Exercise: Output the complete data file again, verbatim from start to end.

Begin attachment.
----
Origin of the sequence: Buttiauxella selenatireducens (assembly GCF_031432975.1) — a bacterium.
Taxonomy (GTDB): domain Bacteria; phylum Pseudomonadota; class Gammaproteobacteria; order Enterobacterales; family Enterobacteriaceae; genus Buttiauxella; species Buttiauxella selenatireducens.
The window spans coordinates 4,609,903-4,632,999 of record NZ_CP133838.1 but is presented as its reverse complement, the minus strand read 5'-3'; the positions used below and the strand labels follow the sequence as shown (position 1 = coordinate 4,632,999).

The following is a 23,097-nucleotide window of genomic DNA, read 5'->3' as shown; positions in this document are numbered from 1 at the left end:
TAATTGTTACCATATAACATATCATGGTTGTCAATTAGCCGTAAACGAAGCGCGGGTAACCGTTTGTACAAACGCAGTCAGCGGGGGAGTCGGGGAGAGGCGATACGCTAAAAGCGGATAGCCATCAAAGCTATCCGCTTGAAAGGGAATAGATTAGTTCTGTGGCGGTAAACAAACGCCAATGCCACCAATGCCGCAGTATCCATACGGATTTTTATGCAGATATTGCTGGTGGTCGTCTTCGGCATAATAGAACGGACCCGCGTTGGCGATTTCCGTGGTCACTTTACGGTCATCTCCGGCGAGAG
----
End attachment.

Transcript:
Origin of the sequence: Buttiauxella selenatireducens (assembly GCF_031432975.1) — a bacterium.
Taxonomy (GTDB): domain Bacteria; phylum Pseudomonadota; class Gammaproteobacteria; order Enterobacterales; family Enterobacteriaceae; genus Buttiauxella; species Buttiauxella selenatireducens.
The window spans coordinates 4,609,903-4,632,999 of record NZ_CP133838.1 but is presented as its reverse complement, the minus strand read 5'-3'; the positions used below and the strand labels follow the sequence as shown (position 1 = coordinate 4,632,999).

The following is a 23,097-nucleotide window of genomic DNA, read 5'->3' as shown; positions in this document are numbered from 1 at the left end:
TAATTGTTACCATATAACATATCATGGTTGTCAATTAGCCGTAAACGAAGCGCGGGTAACCGTTTGTACAAACGCAGTCAGCGGGGGAGTCGGGGAGAGGCGATACGCTAAAAGCGGATAGCCATCAAAGCTATCCGCTTGAAAGGGAATAGATTAGTTCTGTGGCGGTAAACAAACGCCAATGCCACCAATGCCGCAGTATCCATACGGATTTTTATGCAGATATTGCTGGTGGTCGTCTTCGGCATAATAGAACGGACCCGCGTTGGCGATTTCCGTGGTCACTTTACGGTCATCTCCGGCGAGAG